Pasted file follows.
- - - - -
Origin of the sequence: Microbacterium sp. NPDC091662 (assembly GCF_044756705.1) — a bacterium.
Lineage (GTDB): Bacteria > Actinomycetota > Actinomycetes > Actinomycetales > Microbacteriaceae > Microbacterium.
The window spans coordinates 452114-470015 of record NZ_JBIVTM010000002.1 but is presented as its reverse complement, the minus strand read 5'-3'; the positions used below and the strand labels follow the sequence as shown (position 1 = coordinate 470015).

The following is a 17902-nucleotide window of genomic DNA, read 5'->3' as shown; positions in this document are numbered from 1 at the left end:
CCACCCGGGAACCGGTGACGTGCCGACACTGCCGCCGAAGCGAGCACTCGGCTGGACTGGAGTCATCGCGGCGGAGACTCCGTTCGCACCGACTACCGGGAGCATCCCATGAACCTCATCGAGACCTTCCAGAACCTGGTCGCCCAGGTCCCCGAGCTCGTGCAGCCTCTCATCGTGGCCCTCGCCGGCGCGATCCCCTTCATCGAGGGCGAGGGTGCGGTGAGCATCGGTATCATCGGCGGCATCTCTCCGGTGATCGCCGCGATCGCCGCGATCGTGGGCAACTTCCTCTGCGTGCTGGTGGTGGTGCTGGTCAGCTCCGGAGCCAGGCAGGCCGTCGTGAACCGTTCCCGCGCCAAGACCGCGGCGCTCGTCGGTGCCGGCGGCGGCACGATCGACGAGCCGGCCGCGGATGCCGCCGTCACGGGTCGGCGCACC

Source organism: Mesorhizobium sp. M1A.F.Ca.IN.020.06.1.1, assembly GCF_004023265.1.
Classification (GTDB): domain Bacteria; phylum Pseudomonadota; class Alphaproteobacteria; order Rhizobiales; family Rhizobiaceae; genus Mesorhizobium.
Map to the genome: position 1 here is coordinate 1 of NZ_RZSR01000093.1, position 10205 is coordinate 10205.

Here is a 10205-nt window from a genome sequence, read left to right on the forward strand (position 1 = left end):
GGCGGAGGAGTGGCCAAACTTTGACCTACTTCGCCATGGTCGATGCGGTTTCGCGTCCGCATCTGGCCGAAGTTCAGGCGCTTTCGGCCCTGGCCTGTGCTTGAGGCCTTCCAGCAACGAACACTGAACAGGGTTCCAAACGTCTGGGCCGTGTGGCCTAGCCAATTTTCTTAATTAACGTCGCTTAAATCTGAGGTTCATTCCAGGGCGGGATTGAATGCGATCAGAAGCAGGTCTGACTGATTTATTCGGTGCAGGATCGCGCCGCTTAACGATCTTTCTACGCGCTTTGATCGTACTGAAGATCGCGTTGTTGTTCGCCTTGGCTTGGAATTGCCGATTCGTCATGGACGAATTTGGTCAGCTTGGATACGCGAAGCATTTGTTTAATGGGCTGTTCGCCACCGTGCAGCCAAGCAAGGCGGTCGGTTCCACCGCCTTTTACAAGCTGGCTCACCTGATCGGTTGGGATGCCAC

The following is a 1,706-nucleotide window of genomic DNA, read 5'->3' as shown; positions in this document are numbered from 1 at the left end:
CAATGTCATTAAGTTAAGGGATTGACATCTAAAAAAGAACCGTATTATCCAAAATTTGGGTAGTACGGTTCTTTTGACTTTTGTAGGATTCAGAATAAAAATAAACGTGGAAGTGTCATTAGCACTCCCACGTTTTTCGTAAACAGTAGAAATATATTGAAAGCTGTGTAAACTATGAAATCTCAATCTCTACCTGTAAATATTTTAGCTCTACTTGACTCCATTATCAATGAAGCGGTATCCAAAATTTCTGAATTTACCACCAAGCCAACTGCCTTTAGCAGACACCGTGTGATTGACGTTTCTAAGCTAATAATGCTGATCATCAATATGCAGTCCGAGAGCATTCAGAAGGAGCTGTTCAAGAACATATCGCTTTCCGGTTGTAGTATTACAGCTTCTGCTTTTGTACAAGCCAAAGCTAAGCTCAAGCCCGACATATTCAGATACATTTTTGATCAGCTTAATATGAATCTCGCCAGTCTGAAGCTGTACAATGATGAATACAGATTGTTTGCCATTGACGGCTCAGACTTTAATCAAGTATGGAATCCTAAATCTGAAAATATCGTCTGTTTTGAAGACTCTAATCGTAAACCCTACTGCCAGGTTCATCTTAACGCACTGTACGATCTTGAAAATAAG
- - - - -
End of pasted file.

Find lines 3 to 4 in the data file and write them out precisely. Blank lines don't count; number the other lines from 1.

The window spans coordinates 452114-470015 of record NZ_JBIVTM010000002.1 but is presented as its reverse complement, the minus strand read 5'-3'; the positions used below and the strand labels follow the sequence as shown (position 1 = coordinate 470015).

The following is a 17902-nucleotide window of genomic DNA, read 5'->3' as shown; positions in this document are numbered from 1 at the left end: